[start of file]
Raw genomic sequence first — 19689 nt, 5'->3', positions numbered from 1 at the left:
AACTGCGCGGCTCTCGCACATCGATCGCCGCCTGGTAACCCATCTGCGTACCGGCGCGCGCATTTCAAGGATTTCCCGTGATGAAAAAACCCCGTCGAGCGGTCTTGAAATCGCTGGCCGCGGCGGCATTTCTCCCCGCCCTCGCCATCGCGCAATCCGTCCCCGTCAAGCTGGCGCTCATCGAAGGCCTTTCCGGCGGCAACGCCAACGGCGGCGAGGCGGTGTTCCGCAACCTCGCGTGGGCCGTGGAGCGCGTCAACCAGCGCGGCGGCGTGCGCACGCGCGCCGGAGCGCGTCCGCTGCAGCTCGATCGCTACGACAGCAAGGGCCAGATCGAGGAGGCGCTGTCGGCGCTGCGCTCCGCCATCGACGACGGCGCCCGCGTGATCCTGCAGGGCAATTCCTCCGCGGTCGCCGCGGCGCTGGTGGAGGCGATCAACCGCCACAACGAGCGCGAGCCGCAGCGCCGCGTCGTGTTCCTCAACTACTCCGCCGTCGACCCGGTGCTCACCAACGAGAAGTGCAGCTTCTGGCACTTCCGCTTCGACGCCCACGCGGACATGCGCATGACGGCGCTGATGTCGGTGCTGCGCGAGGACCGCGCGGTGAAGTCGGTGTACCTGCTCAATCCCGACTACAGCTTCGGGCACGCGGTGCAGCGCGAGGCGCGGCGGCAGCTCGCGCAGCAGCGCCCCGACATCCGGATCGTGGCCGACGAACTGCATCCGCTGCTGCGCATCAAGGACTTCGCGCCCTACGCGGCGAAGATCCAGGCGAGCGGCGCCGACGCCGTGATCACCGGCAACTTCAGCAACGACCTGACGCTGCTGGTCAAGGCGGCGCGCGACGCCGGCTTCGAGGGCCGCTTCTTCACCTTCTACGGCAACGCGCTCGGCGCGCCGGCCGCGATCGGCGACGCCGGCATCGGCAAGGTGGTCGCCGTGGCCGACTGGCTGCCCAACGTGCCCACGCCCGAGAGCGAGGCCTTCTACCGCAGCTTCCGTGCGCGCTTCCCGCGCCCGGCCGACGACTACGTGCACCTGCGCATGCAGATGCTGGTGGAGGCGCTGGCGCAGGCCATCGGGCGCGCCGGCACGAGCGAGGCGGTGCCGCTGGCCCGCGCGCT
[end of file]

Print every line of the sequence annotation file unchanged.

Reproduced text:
Raw genomic sequence first — 19689 nt, 5'->3', positions numbered from 1 at the left:
AACTGCGCGGCTCTCGCACATCGATCGCCGCCTGGTAACCCATCTGCGTACCGGCGCGCGCATTTCAAGGATTTCCCGTGATGAAAAAACCCCGTCGAGCGGTCTTGAAATCGCTGGCCGCGGCGGCATTTCTCCCCGCCCTCGCCATCGCGCAATCCGTCCCCGTCAAGCTGGCGCTCATCGAAGGCCTTTCCGGCGGCAACGCCAACGGCGGCGAGGCGGTGTTCCGCAACCTCGCGTGGGCCGTGGAGCGCGTCAACCAGCGCGGCGGCGTGCGCACGCGCGCCGGAGCGCGTCCGCTGCAGCTCGATCGCTACGACAGCAAGGGCCAGATCGAGGAGGCGCTGTCGGCGCTGCGCTCCGCCATCGACGACGGCGCCCGCGTGATCCTGCAGGGCAATTCCTCCGCGGTCGCCGCGGCGCTGGTGGAGGCGATCAACCGCCACAACGAGCGCGAGCCGCAGCGCCGCGTCGTGTTCCTCAACTACTCCGCCGTCGACCCGGTGCTCACCAACGAGAAGTGCAGCTTCTGGCACTTCCGCTTCGACGCCCACGCGGACATGCGCATGACGGCGCTGATGTCGGTGCTGCGCGAGGACCGCGCGGTGAAGTCGGTGTACCTGCTCAATCCCGACTACAGCTTCGGGCACGCGGTGCAGCGCGAGGCGCGGCGGCAGCTCGCGCAGCAGCGCCCCGACATCCGGATCGTGGCCGACGAACTGCATCCGCTGCTGCGCATCAAGGACTTCGCGCCCTACGCGGCGAAGATCCAGGCGAGCGGCGCCGACGCCGTGATCACCGGCAACTTCAGCAACGACCTGACGCTGCTGGTCAAGGCGGCGCGCGACGCCGGCTTCGAGGGCCGCTTCTTCACCTTCTACGGCAACGCGCTCGGCGCGCCGGCCGCGATCGGCGACGCCGGCATCGGCAAGGTGGTCGCCGTGGCCGACTGGCTGCCCAACGTGCCCACGCCCGAGAGCGAGGCCTTCTACCGCAGCTTCCGTGCGCGCTTCCCGCGCCCGGCCGACGACTACGTGCACCTGCGCATGCAGATGCTGGTGGAGGCGCTGGCGCAGGCCATCGGGCGCGCCGGCACGAGCGAGGCGGTGCCGCTGGCCCGCGCGCT